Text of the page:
An American boy who grew up in 1950s China tells his extraordinary story to Tsinghua students


Peter Hodes holds a T-shirt given to him by his primary school classmates 60 years after he left Beijing to return to America. (Photo by Nico Gous)

By NICO GOUS


Peter Hodes left China when he was nine years old, in 1959, but he still does his multiplication tables in Chinese.


“There were times when I would try to tell my parents what happened in my life, and everything in my life outside of home was in Chinese,” Hodes told Tsinghua University graduate journalism students on Nov. 5, 2019. “Luckily I could use my brother (Bill) and sister (Nancy), who are older, to more or less translate.”


Young Peter, who arrived in China at age four, was plunged into a new culture, a new language and a new political system. He said he grew up using Chinese, despite his parents’ speaking English at home in Beijing.

Peter Hodes reads from the manuscript of his memoir. (Photo by Nico Gous)

“The language barrier started in China, because my English was fine, but as everything in my life continued to happen in Chinese, my English got rusty,” he said.


Hodes, who now lives in Los Angeles, is writing a memoir of his childhood years in Beijing from 1954 to 1959. The working title is “An American Boy in China Comes to the USA.”


Hodes’ odyssey began in 1953 when Tulane University in New Orleans fired Hodes’s father, Robert, a professor of neural physiology, for his communist ties. It was the height of the anti-communist “Red Scare” in the United States, and American universities blacklisted Dr. Hodes.


The prominent scientist wanted to move abroad to continue his research. The Hodeses left the U.S. and moved to England before coming to China in 1954.


“Dad and mom were also keen to help the Chinese who had installed the Communist Party regime only five years earlier. Yes, mom and dad were staunch Communist Party internationalists,” Peter said.


“They knew that the State Department of the U.S. would revoke their U.S. passports if they violated the prohibition of going to China, but that wouldn’t stop them from uprooting the whole family and moving to the other side of the world to follow their beliefs of world peace and socialism.”


In 1949, the USSR successfully tested its first nuclear bomb and Mao Zedong became the leader of communist China. From 1950 to 1953, the U.S. troops fought against the communists of North Korea. The U.S. Congress passed the Internal Security Act in 1950 and the Communist Control Act in 1954 amid anti-communist hysteria led by Wisconsin Sen. Joe McCarthy. American extremists charged that communists on U.S. soil, aided by “fellow travelers” in the government and military, were plotting to overthrow the government.


Peter’s parents first tried to move to the USSR, but the Soviet Union demanded they give up their U.S. citizenship. Next, they tried the Chinese embassy, which welcomed them. China was trying to reverse the “brain drain” caused by Chinese intellectuals and professionals who left the country before, during and after the 1949 revolution. The Chinese government offered the Hodeses a large house with two servants, a laboratory with assistants and graduate students, and a place for Peter and his siblings in one of the best schools in Beijing. There were only a handful of foreigners in Beijing when they arrived.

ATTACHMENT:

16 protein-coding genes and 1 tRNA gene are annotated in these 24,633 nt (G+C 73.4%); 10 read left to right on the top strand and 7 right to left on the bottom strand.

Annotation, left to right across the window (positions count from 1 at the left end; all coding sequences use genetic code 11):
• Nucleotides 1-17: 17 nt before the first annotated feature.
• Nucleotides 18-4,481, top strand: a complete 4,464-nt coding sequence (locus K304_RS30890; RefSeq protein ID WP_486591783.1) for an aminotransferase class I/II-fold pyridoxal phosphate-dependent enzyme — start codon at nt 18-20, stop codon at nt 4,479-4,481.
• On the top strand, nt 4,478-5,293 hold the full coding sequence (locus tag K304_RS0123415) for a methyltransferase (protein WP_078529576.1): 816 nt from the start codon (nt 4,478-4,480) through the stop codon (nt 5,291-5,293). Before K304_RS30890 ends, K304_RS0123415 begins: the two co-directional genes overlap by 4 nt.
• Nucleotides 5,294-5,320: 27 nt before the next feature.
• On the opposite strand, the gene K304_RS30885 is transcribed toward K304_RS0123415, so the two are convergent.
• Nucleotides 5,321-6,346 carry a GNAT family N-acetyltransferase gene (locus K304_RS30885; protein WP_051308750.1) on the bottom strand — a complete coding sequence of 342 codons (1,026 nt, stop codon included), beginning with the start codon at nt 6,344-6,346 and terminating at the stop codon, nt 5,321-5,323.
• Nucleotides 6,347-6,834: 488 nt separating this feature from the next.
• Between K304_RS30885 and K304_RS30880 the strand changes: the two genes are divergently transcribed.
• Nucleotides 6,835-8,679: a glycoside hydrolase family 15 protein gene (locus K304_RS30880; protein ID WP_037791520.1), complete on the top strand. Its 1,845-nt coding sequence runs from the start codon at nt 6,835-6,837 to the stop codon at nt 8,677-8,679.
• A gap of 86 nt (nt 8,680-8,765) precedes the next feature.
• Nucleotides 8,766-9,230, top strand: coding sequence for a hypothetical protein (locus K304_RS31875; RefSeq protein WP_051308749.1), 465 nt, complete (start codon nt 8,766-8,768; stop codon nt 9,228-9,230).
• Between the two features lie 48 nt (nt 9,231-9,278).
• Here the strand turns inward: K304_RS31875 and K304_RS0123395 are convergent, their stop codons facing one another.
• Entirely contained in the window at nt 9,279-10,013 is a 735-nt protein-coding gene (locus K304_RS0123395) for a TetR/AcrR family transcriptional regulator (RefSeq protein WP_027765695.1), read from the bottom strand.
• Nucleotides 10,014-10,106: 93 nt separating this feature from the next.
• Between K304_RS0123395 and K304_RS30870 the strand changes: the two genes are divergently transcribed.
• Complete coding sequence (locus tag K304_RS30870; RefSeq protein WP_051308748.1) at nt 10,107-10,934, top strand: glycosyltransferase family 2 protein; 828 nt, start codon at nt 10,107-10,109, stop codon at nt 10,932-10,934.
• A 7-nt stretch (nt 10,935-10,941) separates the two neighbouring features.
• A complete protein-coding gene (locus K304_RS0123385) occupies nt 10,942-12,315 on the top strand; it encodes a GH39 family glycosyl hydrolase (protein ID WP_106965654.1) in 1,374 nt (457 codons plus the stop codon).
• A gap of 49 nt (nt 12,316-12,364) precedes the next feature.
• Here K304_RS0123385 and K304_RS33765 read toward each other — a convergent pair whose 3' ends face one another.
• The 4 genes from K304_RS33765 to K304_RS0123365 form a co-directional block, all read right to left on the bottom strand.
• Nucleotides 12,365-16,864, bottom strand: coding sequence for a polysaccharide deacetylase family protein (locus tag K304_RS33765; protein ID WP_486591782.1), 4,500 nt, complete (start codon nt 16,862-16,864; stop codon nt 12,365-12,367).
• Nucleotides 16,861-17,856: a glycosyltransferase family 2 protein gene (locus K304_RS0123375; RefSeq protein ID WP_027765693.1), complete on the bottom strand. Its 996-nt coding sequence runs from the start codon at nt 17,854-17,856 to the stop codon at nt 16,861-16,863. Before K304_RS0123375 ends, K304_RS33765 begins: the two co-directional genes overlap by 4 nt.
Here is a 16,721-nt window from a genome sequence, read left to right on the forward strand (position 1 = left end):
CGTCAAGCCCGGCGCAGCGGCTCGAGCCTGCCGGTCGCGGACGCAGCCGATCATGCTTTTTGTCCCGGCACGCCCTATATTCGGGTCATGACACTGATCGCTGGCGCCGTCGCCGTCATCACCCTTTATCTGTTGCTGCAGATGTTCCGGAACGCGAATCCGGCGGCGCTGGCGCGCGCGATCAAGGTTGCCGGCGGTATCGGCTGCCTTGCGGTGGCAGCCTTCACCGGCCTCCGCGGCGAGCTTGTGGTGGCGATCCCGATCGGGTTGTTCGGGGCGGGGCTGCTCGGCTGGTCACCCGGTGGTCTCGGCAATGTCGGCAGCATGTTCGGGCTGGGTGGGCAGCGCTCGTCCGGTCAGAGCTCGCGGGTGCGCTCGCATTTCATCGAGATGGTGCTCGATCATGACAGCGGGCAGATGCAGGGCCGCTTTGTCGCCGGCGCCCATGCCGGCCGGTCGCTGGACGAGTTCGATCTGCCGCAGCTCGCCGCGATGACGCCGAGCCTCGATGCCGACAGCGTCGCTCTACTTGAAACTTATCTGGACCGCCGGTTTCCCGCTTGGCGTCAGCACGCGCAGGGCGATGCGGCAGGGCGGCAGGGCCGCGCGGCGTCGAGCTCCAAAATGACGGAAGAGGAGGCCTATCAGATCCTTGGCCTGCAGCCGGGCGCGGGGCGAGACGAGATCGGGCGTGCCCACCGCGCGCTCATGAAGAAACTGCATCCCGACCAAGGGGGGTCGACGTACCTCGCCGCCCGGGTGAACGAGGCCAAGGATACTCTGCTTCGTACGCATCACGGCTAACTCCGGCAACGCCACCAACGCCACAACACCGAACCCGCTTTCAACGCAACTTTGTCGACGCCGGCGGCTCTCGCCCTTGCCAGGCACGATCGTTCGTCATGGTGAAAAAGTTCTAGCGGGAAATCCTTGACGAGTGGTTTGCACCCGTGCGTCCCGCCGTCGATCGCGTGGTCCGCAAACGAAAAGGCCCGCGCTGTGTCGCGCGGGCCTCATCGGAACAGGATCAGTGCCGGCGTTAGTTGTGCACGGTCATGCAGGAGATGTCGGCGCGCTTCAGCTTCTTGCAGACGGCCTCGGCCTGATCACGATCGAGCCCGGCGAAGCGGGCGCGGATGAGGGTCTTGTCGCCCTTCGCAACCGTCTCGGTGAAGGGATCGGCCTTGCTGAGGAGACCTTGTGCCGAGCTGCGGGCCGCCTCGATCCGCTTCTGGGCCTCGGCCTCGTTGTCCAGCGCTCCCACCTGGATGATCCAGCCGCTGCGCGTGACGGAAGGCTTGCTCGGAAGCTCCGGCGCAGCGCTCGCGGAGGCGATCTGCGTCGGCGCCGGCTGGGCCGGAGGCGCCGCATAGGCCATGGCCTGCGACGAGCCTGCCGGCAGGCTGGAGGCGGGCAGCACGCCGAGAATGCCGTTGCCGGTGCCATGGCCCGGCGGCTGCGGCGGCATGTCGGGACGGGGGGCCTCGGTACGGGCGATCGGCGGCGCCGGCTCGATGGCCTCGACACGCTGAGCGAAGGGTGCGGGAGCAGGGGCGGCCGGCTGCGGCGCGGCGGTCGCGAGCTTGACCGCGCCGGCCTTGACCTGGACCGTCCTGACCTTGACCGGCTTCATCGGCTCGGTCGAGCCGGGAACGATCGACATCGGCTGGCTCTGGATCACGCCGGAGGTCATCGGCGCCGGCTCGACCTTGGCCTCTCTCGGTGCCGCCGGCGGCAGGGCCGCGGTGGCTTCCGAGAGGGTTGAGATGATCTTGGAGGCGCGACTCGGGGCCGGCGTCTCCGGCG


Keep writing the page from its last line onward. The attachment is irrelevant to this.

“In Beijing there were quite a few Soviet experts, but most of them had left their families in the Soviet Union, not planning to live in China long-term like my family was,” he said.


The Hodes family returned to the U.S. in 1959, during the Great Leap Forward period, and Peter felt like a fish out of water.


“I felt China was my home,” he said. “I felt Chinese in many, many deep ways.”


Back in the U.S., during his first couple days in a public school in New York City, a fourth-grade pupil walked up to him in the playground and said: “Hey, you wanna fight?”


“I was flabbergasted,” he recalls. “I had no idea what was happening. Before I could even answer, I had my teeth knocked out. I mean, not really, really bad, but bad enough that I remember it to this day.”


He was shocked to be attacked by a schoolyard bully because of his parents’ political views.


“In China there was no such thing as a physical fight.” he said. “It just didn’t happen, so that was a culture shock in a physical way.”


Hodes spoke to Global Business Journalism students in Professor Rick Dunham’s multimedia reporting course. He was accompanied by two Chinese classmates from the 1950s – one who became a Tsinghua professor and the other a television programmer. Hodes’ classmates held a special reunion marking the 60th anniversary of his departure from China. To mark the occasion, they gave their old friend a T-shirt with his childhood image on it.


Now retired from his career as a labor organizer, Hodes says he is glad to have reconnected with his Chinese friends.


“WeChat has become a big part of my life,” said Hodes.

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